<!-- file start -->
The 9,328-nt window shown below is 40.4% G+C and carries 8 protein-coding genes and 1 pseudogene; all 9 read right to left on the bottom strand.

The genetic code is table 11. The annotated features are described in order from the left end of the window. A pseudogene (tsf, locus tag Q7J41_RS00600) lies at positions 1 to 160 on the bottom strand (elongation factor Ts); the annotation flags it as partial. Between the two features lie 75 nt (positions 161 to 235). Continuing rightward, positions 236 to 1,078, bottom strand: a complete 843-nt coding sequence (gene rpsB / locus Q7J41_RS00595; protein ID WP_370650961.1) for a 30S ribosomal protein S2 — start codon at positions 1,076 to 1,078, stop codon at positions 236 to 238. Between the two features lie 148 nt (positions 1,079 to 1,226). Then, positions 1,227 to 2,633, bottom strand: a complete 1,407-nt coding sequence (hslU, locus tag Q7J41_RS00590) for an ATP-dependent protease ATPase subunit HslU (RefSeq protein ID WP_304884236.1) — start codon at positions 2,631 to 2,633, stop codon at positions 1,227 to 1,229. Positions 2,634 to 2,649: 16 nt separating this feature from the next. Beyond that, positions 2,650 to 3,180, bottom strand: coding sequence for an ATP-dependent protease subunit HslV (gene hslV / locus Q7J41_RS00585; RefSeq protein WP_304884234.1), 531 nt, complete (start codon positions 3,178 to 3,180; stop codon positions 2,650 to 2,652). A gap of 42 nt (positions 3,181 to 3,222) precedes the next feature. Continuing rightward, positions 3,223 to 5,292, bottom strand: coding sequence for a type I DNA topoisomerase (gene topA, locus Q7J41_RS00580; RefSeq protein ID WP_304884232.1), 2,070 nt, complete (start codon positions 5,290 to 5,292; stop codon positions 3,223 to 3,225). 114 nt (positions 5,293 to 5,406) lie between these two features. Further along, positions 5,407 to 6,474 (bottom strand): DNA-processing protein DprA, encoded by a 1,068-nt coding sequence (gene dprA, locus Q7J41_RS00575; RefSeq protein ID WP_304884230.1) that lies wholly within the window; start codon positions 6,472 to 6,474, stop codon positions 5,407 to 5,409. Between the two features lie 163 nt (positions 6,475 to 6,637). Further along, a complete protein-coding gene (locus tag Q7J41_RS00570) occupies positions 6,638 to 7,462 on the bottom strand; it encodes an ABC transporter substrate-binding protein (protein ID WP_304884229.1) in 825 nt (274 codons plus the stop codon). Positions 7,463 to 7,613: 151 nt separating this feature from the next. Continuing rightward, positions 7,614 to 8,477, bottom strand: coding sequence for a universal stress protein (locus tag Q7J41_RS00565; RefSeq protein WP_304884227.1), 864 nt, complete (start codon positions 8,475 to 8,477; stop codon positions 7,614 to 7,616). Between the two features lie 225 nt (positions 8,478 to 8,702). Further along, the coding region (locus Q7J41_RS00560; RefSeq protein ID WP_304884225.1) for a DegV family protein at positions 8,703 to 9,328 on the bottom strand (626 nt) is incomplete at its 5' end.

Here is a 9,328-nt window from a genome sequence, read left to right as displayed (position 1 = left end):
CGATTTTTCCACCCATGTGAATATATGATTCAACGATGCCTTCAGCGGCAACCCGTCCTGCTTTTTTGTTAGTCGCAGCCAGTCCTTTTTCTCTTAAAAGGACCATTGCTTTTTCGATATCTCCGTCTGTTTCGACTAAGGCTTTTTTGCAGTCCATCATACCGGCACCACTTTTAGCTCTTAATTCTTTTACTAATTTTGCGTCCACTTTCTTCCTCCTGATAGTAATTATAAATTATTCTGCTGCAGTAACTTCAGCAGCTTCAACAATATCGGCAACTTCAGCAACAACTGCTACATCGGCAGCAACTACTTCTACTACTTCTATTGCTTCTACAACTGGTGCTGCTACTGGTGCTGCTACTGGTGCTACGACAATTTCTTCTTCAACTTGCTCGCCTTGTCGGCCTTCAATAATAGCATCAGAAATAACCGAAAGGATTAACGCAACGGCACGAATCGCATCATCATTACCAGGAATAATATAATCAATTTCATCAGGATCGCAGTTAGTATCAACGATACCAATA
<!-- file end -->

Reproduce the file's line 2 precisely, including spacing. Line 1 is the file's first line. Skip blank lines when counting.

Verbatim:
The genetic code is table 11. The annotated features are described in order from the left end of the window. A pseudogene (tsf, locus tag Q7J41_RS00600) lies at positions 1 to 160 on the bottom strand (elongation factor Ts); the annotation flags it as partial. Between the two features lie 75 nt (positions 161 to 235). Continuing rightward, positions 236 to 1,078, bottom strand: a complete 843-nt coding sequence (gene rpsB / locus Q7J41_RS00595; protein ID WP_370650961.1) for a 30S ribosomal protein S2 — start codon at positions 1,076 to 1,078, stop codon at positions 236 to 238. Between the two features lie 148 nt (positions 1,079 to 1,226). Then, positions 1,227 to 2,633, bottom strand: a complete 1,407-nt coding sequence (hslU, locus tag Q7J41_RS00590) for an ATP-dependent protease ATPase subunit HslU (RefSeq protein ID WP_304884236.1) — start codon at positions 2,631 to 2,633, stop codon at positions 1,227 to 1,229. Positions 2,634 to 2,649: 16 nt separating this feature from the next. Beyond that, positions 2,650 to 3,180, bottom strand: coding sequence for an ATP-dependent protease subunit HslV (gene hslV / locus Q7J41_RS00585; RefSeq protein WP_304884234.1), 531 nt, complete (start codon positions 3,178 to 3,180; stop codon positions 2,650 to 2,652). A gap of 42 nt (positions 3,181 to 3,222) precedes the next feature. Continuing rightward, positions 3,223 to 5,292, bottom strand: coding sequence for a type I DNA topoisomerase (gene topA, locus Q7J41_RS00580; RefSeq protein ID WP_304884232.1), 2,070 nt, complete (start codon positions 5,290 to 5,292; stop codon positions 3,223 to 3,225). 114 nt (positions 5,293 to 5,406) lie between these two features. Further along, positions 5,407 to 6,474 (bottom strand): DNA-processing protein DprA, encoded by a 1,068-nt coding sequence (gene dprA, locus Q7J41_RS00575; RefSeq protein ID WP_304884230.1) that lies wholly within the window; start codon positions 6,472 to 6,474, stop codon positions 5,407 to 5,409. Between the two features lie 163 nt (positions 6,475 to 6,637). Further along, a complete protein-coding gene (locus tag Q7J41_RS00570) occupies positions 6,638 to 7,462 on the bottom strand; it encodes an ABC transporter substrate-binding protein (protein ID WP_304884229.1) in 825 nt (274 codons plus the stop codon). Positions 7,463 to 7,613: 151 nt separating this feature from the next. Continuing rightward, positions 7,614 to 8,477, bottom strand: coding sequence for a universal stress protein (locus tag Q7J41_RS00565; RefSeq protein WP_304884227.1), 864 nt, complete (start codon positions 8,475 to 8,477; stop codon positions 7,614 to 7,616). Between the two features lie 225 nt (positions 8,478 to 8,702). Further along, the coding region (locus Q7J41_RS00560; RefSeq protein ID WP_304884225.1) for a DegV family protein at positions 8,703 to 9,328 on the bottom strand (626 nt) is incomplete at its 5' end.